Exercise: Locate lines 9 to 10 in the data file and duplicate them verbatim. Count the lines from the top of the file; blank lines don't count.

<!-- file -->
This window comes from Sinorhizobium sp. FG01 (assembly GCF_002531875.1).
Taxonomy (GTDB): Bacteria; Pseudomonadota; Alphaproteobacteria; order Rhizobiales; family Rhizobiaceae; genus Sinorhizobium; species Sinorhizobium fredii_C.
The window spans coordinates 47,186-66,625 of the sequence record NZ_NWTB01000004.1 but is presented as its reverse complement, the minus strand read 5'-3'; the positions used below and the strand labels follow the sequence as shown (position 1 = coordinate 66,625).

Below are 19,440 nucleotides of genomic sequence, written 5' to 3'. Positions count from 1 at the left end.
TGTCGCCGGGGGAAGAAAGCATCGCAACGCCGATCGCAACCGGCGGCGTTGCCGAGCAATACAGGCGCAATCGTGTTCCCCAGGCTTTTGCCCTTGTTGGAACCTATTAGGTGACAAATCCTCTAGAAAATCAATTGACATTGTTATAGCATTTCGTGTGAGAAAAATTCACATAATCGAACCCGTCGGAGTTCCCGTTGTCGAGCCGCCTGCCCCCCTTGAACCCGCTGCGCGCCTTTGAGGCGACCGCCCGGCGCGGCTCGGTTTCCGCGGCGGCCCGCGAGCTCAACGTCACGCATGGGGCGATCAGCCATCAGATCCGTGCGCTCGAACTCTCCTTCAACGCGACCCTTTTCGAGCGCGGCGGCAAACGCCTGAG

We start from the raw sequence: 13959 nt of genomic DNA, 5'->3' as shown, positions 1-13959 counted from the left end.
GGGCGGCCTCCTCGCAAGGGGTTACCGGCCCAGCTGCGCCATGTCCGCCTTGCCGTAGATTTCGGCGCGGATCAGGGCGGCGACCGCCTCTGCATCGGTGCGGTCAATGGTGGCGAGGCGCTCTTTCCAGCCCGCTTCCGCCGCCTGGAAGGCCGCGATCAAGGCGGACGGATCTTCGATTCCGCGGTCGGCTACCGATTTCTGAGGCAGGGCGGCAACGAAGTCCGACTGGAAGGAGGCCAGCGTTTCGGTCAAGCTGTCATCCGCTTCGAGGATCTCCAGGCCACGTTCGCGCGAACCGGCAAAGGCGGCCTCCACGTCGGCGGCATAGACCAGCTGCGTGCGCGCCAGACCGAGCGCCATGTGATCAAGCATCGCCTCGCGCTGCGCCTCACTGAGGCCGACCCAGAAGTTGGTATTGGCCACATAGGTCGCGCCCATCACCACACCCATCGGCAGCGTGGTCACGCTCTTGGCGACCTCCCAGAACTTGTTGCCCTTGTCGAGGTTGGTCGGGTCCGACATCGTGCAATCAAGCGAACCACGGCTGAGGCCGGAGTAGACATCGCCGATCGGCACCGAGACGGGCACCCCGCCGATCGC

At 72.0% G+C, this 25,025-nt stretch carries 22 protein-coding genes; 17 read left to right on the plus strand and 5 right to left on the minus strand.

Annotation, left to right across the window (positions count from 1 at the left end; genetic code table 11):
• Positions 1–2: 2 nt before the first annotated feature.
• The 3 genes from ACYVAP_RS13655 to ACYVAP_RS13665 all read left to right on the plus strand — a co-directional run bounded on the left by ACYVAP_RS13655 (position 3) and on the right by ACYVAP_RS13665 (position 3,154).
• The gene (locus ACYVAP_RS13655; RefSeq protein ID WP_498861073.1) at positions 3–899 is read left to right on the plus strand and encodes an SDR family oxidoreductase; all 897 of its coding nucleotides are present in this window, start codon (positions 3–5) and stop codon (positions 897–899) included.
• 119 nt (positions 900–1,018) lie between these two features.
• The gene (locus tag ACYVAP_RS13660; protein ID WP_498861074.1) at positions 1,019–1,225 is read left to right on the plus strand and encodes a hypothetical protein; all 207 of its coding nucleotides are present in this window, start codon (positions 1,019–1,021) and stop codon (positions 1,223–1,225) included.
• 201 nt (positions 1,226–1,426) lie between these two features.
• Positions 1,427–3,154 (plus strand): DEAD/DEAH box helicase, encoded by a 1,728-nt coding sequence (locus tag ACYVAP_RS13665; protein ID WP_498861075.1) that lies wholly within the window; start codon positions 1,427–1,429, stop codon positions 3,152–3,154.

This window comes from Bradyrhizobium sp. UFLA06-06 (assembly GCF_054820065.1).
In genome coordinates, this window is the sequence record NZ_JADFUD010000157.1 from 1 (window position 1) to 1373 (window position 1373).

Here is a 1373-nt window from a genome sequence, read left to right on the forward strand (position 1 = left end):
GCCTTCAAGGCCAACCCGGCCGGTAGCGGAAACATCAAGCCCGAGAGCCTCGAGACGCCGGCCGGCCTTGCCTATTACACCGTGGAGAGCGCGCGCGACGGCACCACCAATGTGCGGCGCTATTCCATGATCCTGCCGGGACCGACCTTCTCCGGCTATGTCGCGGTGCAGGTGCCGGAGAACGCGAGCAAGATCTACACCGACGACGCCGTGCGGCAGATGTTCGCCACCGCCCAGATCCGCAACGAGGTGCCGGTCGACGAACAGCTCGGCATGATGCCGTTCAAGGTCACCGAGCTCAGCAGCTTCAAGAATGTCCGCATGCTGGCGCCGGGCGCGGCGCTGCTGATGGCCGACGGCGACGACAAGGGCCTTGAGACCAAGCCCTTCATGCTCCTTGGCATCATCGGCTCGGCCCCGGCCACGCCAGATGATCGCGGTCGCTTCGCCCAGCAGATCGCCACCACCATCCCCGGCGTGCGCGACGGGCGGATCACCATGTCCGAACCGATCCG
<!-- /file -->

Annotation, left to right across the window (positions count from 1 at the left end; genetic code table 11):
• Positions 1–2: 2 nt before the first annotated feature.